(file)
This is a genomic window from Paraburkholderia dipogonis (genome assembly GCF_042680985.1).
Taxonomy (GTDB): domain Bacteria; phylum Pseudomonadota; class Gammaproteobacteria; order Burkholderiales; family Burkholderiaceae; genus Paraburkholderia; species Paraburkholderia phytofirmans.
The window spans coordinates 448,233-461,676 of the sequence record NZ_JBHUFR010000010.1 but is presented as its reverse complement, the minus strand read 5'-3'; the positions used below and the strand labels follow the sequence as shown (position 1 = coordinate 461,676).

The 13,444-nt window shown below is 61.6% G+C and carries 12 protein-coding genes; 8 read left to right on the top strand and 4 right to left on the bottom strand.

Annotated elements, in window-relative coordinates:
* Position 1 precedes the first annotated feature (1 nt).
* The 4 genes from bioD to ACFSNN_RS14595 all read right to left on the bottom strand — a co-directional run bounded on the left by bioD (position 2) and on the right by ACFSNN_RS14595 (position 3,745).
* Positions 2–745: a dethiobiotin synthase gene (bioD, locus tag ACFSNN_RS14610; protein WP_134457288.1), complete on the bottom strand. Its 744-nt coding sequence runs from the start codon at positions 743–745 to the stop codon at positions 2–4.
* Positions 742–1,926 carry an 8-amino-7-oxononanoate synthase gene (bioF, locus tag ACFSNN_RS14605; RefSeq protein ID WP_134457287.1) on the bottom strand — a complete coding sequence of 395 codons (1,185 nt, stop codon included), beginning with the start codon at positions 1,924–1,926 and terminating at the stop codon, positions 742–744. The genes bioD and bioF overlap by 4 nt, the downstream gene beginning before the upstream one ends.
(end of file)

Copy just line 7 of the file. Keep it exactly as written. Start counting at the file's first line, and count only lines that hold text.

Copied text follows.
* The 4 genes from bioD to ACFSNN_RS14595 all read right to left on the bottom strand — a co-directional run bounded on the left by bioD (position 2) and on the right by ACFSNN_RS14595 (position 3,745).